Rethinking data discovery

So what does Qlik do now? Sit back and relax, proud of its disruptive chops? Safe in the knowledge that it's recast an established market in its image? No. Far from it. Instead, Qlik took the decision to try and transform the BI market again with a new product. The challenge though is that in doing so, it must also disrupt itself.

Why should we do this? Why did we decide to build Qlik Sense?

The company culture

The first reason is that Qlik's culture, informed by its Swedish roots—the company was founded in the Lund University, Sweden—is restless and questioning. Qlik is driven by the desire to design better ways for people to use information. The company wants to build analytic software that is easy, elegant, and natural to use, bringing computing power to bear on complex data. To do so, it needed to develop a new product that goes beyond the scope of its original product idea.

Competitive changes

The second reason to build Qlik Sense is increased competition. Given the success of discovery-led BI, look-alike QlikView mimics are multiplying. The software titans are reworking their BI efforts to emulate Qlik's value proposition and might soon offer a "good enough" simulacrum at a low price point. "Good enough" is very dangerous because mega vendors are willing to give "good enough" away for free. Further, Qlik now also has its own group of fast-follower competitors; firms that focus on one area of the functionality offered by QlikView, often data visualization, and offer compelling capabilities in this narrow area alone. These competitive changes meant that Qlik could not be complacent about its product strengths.

The third and arguably most important reason to build Qlik Sense was the knowledge that if Qlik didn't disrupt itself, a new competitor might. No organization can forestall the arrival of a black swan. The best way to minimize the chance of one appearing on the horizon is to become a competitor yourself. To do so takes courage because it means taking a hard look at the company's established products and having a frank understanding of the external situation that defines how any new product might be used.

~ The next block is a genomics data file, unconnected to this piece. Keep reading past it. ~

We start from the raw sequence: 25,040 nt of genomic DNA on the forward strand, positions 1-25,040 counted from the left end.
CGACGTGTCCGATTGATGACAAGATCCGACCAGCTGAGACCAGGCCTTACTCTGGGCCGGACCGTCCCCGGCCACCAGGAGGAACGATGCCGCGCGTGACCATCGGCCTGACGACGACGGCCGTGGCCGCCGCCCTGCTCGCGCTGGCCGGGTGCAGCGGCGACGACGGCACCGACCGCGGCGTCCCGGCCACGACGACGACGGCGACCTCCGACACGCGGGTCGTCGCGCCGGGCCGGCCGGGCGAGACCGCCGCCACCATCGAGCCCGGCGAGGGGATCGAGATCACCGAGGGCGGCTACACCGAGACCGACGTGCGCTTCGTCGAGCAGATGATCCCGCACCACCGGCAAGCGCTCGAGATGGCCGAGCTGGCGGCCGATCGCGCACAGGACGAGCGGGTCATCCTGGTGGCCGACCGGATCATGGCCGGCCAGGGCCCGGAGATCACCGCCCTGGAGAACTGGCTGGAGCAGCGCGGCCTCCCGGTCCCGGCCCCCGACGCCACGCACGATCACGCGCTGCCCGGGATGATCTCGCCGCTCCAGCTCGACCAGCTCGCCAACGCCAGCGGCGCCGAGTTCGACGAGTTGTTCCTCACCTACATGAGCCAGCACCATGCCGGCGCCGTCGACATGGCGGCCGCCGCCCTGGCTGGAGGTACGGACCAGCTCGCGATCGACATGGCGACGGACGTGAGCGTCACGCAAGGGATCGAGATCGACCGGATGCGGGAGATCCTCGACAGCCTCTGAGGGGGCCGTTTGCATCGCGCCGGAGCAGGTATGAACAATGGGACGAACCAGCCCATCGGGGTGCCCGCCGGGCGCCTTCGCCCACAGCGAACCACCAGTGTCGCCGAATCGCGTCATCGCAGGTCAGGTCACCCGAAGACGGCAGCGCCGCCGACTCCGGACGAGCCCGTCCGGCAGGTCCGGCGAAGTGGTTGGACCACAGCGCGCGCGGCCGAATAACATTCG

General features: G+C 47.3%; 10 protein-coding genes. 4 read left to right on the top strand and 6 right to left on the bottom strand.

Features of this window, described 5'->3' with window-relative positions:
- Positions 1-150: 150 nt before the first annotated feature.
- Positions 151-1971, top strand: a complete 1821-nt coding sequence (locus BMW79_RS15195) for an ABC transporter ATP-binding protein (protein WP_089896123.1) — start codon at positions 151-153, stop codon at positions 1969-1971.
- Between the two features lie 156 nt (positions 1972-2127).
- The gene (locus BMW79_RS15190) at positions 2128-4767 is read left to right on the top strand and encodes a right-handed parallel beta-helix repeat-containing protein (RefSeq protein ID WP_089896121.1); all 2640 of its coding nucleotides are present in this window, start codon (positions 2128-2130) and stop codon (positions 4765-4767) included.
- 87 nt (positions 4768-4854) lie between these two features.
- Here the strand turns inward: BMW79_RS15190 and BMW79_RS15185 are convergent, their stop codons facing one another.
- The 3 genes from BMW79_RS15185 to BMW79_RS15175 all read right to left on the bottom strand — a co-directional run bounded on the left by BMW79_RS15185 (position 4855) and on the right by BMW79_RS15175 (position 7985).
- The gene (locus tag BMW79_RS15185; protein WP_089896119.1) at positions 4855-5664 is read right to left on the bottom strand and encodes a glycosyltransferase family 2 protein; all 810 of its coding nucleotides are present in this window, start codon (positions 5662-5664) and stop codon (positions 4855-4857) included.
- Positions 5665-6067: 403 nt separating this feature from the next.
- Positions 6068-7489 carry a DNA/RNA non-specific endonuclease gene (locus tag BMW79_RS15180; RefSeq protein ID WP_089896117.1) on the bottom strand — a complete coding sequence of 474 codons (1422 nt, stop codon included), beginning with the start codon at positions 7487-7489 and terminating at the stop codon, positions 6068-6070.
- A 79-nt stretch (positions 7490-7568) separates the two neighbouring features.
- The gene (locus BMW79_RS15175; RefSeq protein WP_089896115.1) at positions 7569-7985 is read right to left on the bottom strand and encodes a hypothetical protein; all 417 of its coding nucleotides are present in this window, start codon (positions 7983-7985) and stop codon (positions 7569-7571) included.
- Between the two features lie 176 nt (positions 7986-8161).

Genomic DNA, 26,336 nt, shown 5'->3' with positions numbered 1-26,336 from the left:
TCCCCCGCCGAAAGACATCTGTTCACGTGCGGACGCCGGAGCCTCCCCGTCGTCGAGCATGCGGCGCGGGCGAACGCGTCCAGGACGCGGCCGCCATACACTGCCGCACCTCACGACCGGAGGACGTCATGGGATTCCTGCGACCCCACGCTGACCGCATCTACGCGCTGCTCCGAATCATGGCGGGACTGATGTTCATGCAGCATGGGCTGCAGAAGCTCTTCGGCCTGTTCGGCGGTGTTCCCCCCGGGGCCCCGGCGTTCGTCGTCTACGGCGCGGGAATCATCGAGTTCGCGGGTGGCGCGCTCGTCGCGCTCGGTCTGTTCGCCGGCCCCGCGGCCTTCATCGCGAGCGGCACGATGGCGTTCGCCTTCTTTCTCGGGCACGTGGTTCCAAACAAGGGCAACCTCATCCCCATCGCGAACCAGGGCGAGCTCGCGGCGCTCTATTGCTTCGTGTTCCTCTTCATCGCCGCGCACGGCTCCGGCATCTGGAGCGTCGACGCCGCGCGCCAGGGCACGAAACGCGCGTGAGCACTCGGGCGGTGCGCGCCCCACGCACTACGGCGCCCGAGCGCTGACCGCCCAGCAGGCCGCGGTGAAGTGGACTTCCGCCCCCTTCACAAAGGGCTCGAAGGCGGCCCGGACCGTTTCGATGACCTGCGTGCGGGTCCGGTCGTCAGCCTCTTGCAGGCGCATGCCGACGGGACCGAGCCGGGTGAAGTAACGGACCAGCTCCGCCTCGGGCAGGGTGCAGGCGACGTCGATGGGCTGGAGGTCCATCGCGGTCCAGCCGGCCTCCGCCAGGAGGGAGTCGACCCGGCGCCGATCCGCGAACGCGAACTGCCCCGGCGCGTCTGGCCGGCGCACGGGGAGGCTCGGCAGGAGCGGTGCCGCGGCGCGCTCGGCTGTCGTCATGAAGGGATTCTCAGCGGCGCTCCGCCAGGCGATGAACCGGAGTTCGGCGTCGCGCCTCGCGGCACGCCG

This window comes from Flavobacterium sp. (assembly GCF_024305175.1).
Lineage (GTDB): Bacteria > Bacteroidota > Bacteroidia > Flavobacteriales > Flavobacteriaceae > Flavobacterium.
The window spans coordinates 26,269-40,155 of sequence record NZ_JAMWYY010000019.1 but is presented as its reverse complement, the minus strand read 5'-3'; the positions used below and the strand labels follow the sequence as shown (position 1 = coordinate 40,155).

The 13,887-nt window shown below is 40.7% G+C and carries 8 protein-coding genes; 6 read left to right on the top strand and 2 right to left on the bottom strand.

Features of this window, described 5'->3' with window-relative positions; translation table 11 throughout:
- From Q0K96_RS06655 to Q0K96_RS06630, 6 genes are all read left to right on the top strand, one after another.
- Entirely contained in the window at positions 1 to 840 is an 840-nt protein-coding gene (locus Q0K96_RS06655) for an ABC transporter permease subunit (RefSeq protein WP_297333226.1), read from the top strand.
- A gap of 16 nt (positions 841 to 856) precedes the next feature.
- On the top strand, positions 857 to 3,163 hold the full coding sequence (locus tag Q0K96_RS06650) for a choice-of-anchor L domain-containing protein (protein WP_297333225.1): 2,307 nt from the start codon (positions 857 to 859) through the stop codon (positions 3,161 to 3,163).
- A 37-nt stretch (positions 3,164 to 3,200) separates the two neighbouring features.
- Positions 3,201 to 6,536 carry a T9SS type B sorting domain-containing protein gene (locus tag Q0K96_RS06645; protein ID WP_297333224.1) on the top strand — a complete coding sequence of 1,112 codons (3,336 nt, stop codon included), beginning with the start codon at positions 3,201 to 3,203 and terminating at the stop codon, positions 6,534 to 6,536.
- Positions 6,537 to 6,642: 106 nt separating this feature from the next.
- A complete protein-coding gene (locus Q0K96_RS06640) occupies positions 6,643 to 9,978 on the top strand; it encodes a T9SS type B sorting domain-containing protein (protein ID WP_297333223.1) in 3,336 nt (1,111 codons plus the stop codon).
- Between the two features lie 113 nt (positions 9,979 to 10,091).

Market dynamics

This type of critical thinking led Qlik to the realization that what people want from discovery-led BI is changing as the availability and mix of analytic technology skills develops.

Although loved by users, the main QlikView value proposition was really based on its ability to speed up developers' work, giving people the ability to build useful BI apps when needed by business decision-makers. When it came to this type of agility, Qlik was unique and unmatched. Although now things have changed, data-savvy authors, who want to build analytic apps, have a large number of simple, and in many cases free, toolsets to choose from: visualization libraries such as D3 to full application development toolsets such as .NET, Ruby, and web UI programming frameworks such jQuery and Prototype. Many of these toolkits are available on an open source basis and are helpful to create interactive, visual, and data-driven user experiences. Further, the use and capabilities of these developer tools is growing. As such, Qlik's product authors realized that any new product had to provide a standard, simple, and open application development framework in order to fit better into today's technical environment.

Further, the new product had to extend user-driven capabilities to an unheard of level. In the 20 years since QlikView was invented, people's expectations of technology have shifted based on their experience as consumers. BI technology has to meet these needs, providing an immersive, immediately accessible experience that functions on their device of choice instantly. The whole idea of data discovery is putting power in the hands of every user. The new product had to be barrier-free when it came to adoption. For example, anyone using it had to be able to make sense of an application that a developer built easily; or add a much-needed chart to an existing app; or, bring data into a Qlik Sense to build a simple app with no prelearning required.


The QlikView.Next project

Given these points, Qlik took the decision to disrupt itself and the market again. It decided to design and develop a next generation data discovery platform. Developed under the project name QlikView.Next and launched as Qlik Sense, the product was anchored to five themes: